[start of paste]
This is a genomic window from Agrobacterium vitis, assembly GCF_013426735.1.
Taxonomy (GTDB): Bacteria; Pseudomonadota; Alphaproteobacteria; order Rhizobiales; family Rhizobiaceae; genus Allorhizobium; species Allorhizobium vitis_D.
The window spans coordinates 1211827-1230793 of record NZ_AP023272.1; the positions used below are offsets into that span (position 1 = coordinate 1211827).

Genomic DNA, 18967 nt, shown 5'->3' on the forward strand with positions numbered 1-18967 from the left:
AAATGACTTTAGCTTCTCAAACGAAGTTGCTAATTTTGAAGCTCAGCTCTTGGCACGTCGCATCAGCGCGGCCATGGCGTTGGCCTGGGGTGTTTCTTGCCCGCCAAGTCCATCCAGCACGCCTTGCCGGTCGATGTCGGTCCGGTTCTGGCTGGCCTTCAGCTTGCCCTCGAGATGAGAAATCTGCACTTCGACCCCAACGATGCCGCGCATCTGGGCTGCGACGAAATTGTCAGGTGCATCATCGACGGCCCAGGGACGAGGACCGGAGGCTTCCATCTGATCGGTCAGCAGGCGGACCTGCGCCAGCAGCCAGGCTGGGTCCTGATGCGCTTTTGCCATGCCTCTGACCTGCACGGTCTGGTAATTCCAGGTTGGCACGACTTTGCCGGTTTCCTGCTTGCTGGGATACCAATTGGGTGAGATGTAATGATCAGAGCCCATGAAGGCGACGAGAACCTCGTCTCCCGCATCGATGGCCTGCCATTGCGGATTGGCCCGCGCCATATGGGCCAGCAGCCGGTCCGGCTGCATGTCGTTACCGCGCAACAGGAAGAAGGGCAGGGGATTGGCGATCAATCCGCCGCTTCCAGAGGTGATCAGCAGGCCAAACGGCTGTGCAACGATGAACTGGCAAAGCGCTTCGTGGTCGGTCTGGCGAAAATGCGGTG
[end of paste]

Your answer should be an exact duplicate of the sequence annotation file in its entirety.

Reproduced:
This is a genomic window from Agrobacterium vitis, assembly GCF_013426735.1.
Taxonomy (GTDB): Bacteria; Pseudomonadota; Alphaproteobacteria; order Rhizobiales; family Rhizobiaceae; genus Allorhizobium; species Allorhizobium vitis_D.
The window spans coordinates 1211827-1230793 of record NZ_AP023272.1; the positions used below are offsets into that span (position 1 = coordinate 1211827).

Genomic DNA, 18967 nt, shown 5'->3' on the forward strand with positions numbered 1-18967 from the left:
AAATGACTTTAGCTTCTCAAACGAAGTTGCTAATTTTGAAGCTCAGCTCTTGGCACGTCGCATCAGCGCGGCCATGGCGTTGGCCTGGGGTGTTTCTTGCCCGCCAAGTCCATCCAGCACGCCTTGCCGGTCGATGTCGGTCCGGTTCTGGCTGGCCTTCAGCTTGCCCTCGAGATGAGAAATCTGCACTTCGACCCCAACGATGCCGCGCATCTGGGCTGCGACGAAATTGTCAGGTGCATCATCGACGGCCCAGGGACGAGGACCGGAGGCTTCCATCTGATCGGTCAGCAGGCGGACCTGCGCCAGCAGCCAGGCTGGGTCCTGATGCGCTTTTGCCATGCCTCTGACCTGCACGGTCTGGTAATTCCAGGTTGGCACGACTTTGCCGGTTTCCTGCTTGCTGGGATACCAATTGGGTGAGATGTAATGATCAGAGCCCATGAAGGCGACGAGAACCTCGTCTCCCGCATCGATGGCCTGCCATTGCGGATTGGCCCGCGCCATATGGGCCAGCAGCCGGTCCGGCTGCATGTCGTTACCGCGCAACAGGAAGAAGGGCAGGGGATTGGCGATCAATCCGCCGCTTCCAGAGGTGATCAGCAGGCCAAACGGCTGTGCAACGATGAACTGGCAAAGCGCTTCGTGGTCGGTCTGGCGAAAATGCGGTG